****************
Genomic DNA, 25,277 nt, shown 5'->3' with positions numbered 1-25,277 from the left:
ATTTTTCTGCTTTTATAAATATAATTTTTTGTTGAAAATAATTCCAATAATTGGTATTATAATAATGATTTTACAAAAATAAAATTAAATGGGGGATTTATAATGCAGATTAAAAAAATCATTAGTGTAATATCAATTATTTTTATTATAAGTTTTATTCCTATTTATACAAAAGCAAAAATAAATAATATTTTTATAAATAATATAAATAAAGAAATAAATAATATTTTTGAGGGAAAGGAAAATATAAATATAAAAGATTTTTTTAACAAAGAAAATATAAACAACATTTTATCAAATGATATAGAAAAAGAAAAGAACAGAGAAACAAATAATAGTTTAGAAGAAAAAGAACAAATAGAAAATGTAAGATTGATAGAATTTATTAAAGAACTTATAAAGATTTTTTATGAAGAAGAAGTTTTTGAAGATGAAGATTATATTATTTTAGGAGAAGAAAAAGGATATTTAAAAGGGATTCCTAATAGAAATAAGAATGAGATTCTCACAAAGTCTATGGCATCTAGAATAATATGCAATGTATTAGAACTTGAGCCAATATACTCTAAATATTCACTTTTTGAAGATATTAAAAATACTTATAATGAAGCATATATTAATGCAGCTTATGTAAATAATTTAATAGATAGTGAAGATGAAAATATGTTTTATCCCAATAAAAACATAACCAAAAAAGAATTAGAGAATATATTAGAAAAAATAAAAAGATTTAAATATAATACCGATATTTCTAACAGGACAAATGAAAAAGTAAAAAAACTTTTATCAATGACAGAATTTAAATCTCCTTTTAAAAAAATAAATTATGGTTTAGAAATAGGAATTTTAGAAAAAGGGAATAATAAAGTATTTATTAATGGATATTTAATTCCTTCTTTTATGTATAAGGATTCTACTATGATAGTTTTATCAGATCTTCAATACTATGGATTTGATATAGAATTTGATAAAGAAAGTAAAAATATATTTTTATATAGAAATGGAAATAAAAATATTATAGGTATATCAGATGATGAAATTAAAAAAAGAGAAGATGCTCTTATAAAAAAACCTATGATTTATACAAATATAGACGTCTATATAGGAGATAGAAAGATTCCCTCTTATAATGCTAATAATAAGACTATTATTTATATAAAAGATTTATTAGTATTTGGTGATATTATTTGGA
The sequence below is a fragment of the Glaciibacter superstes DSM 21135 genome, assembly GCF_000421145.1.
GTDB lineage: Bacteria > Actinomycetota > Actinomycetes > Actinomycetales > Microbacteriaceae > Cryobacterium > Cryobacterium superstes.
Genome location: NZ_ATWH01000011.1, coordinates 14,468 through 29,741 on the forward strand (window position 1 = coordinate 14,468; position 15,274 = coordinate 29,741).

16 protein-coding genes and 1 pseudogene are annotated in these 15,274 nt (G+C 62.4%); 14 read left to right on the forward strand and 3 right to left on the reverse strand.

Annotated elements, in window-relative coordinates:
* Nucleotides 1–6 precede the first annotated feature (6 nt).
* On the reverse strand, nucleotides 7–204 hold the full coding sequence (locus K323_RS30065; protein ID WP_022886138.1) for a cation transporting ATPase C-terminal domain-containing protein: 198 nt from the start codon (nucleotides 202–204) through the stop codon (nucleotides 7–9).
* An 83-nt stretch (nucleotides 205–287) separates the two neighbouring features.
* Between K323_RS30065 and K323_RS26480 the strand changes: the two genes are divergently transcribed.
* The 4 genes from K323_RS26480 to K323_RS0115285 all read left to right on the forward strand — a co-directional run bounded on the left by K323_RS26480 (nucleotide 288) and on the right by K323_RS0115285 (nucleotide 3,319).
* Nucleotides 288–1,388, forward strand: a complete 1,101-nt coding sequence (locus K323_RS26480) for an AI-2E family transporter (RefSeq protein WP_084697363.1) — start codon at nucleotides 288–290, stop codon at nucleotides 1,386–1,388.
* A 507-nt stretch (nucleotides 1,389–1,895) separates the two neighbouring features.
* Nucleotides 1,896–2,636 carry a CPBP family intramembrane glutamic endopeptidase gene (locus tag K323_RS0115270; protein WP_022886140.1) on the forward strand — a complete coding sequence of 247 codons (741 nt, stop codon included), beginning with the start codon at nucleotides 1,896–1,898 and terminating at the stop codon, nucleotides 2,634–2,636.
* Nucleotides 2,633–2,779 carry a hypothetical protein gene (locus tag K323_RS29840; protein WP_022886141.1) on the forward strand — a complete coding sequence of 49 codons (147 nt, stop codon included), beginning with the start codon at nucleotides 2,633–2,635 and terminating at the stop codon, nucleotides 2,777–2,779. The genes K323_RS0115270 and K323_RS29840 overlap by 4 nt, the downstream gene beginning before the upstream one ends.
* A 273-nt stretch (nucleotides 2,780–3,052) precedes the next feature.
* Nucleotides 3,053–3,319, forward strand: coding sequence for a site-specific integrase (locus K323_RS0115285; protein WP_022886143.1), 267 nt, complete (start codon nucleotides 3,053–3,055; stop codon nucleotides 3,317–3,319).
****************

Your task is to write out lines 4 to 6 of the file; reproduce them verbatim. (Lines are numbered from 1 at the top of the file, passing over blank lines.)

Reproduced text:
GTDB lineage: Bacteria > Actinomycetota > Actinomycetes > Actinomycetales > Microbacteriaceae > Cryobacterium > Cryobacterium superstes.
Genome location: NZ_ATWH01000011.1, coordinates 14,468 through 29,741 on the forward strand (window position 1 = coordinate 14,468; position 15,274 = coordinate 29,741).

16 protein-coding genes and 1 pseudogene are annotated in these 15,274 nt (G+C 62.4%); 14 read left to right on the forward strand and 3 right to left on the reverse strand.